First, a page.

König's Fire

( 2 )


They call him Nebuchadnezzar.

The Nazis have established a torture center in a mine at the heart of a Romanian forest. Here they interrogate prisoners and, sometimes,
throw them into the furnace at the heart of the mine.

Only now, the primeval forest is rising against them, unleashing a preternatural army to besiege the great iron gate of ...

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They call him Nebuchadnezzar.

The Nazis have established a torture center in a mine at the heart of a Romanian forest. Here they interrogate prisoners and, sometimes,
throw them into the furnace at the heart of the mine.

Only now, the primeval forest is rising against them, unleashing a preternatural army to besiege the great iron gate of the mine. The fearsome guards become terrifi ed prisoners and the furnace itself burns with hungry anger against them.

Sascha König, a man they called Nebuchadnezzar, is their only hope.
He is master of the furnace. All along, he has been Hitler's ardent servant. But now...König is wrestling with demons of his own, and the
Master of all fi res is calling him to Himself through the haunting eyes of a little gypsy girl König did not save.


MARC SCHOOLEY is a Texan, which may be empirically verified if you ever hear him speak. He is a Christian philosopher, theologian, Bible teacher, speaker, musician, and nascent Christian fifi ction writer who welcomes you to communicate with him at www.marcschooley.com, featuring quest appearances by MS Quixote-which may or may not be his alter ego (a special commission has been established to investigate this matter). However, MS Quixote wears glasses and Marc does not, so the mystery is a bit diffificult to unravel. "König's Fire" is his second novel. "The Dark Man" was his first.

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Editorial Reviews

Publishers Weekly
Car salesman turned speculative-fiction writer Schooley (The Dark Man) burrows deep into the heart of Sascha König, called Nebuchadnezzar because he was an incinerator operator for the Nazis who could make flames so hot no evidence was left of the bodies of Jews who were incinerated in his oven. In the forest of Romania where the Nazis have set up a furnace in an old mine, König is haunted by the face of a gypsy girl he did not save while a force beyond his control closes in on him and his fellow executioners. Schooley's style is introspective, philosophical, and a bit overwrought, but that can be overlooked as the new author develops an über-fantasy historical niche of Christian fiction. He provides a gold mine for readers who enjoy the blend of paranormal fantasy with one man's desperate search for meaning and self-sacrifice. (Oct.)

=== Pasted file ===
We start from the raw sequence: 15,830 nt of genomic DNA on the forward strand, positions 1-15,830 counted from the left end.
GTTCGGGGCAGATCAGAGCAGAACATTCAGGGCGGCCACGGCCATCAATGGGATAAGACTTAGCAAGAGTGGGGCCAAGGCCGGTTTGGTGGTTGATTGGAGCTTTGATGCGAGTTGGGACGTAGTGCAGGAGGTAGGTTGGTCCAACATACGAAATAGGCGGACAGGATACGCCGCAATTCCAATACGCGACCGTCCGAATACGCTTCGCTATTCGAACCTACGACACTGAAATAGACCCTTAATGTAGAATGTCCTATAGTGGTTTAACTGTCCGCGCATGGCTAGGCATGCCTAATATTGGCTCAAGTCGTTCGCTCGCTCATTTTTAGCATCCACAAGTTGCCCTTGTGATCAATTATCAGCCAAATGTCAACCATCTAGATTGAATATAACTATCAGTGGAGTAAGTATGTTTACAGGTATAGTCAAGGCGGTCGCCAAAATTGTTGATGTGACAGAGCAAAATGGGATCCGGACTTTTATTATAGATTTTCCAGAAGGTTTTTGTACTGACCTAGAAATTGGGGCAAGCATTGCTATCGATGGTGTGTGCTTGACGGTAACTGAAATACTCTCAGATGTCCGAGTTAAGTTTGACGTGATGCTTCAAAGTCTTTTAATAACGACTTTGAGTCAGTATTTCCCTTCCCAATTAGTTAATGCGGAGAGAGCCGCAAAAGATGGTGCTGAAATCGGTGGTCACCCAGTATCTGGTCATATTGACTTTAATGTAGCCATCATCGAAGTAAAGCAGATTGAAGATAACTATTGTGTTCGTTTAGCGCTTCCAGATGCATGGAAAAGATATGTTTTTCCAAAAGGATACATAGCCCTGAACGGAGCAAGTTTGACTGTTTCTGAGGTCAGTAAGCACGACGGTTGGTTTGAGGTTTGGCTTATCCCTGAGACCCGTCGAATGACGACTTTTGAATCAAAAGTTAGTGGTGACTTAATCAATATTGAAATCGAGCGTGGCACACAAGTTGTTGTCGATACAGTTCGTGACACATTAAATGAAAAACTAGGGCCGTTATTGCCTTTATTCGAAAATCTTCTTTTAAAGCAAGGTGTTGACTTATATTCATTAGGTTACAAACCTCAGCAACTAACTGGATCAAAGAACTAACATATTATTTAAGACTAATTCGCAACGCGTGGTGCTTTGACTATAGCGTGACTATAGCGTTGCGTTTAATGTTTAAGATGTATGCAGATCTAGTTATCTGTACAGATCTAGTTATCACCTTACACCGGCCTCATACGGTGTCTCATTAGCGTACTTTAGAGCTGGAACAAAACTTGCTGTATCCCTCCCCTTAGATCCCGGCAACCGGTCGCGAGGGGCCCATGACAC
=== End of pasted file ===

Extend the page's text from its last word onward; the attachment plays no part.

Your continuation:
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Product Details

  • ISBN-13: 9780982598757
  • Publisher: Third Day Books
  • Publication date: 10/1/2010
  • Pages: 324
  • Sales rank: 1,206,793
  • Product dimensions: 5.50 (w) x 8.50 (h) x 0.73 (d)

Customer Reviews

Average Rating 5
( 2 )
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Sort by: Showing 1 Customer Reviews
  • Posted March 3, 2011

    more from this reviewer


    Sascha Konig has just been assigned to a mysterious Nazi torture center buried deep in a Romanian forest. Konig is a man of science possessing the skill sets needed to master the furnace used to snuff out Nazi dissenters. Indeed, he is soon dubbed "Nebuchadnezzar" for his uncanny ability to maximize the heat. As Konig tries to feel at home in this chamber of death he makes friends and enemies amongst the soldiers assigned. Despite differences they must learn to band together against the supernatural monsters that threaten to break through their defenses and tear them to pieces.
    The threats from outside are nothing compared to the fears and struggles Konig faces within. Despite his faithful service to Hitler, Konig has secretly despised the infamous Führer, always struggling with how to remain faithful to Christ. As Konig bands together with his new found friends he discovers that they too are Christians, fighting the same inward battle that ensnares him. As dangers escalate this remnant of believers must find a way to survive the onslaught of supernatural terror while trying to save those they have been charged to kill.
    Told in the gripping first person narrative of Sascha Konig, this novel leaps out of the gates in a rapid pace that is intoxicating to say the least. With every turn of the page I was giddy with excitement while I wondered what Schooley could possibly throw at me next. Creepy plant men, gory man VS monster battles, otherworldly characters that both haunted and enthralled.every surprise was fresh and every plot twist executed masterfully.
    Marc Schooley uses his skillful pen to easily transport readers into the madness his characters are drowning in. Just when you think the story is smothered in darkness, we quickly realize that true evil is deeper than we can imagine. Fortunately, Schooley doesn't leave us wandering around blindly in despair. In the end the light shines through in a way I never saw coming, lifting this story from great to superb.
    If you long for fiction that will move you and linger long after reading, then give Konig's Fire a try. Marc Schooley is a new name to me, but one I will follow with eager anticipation.
    Review copy provided by publisher.

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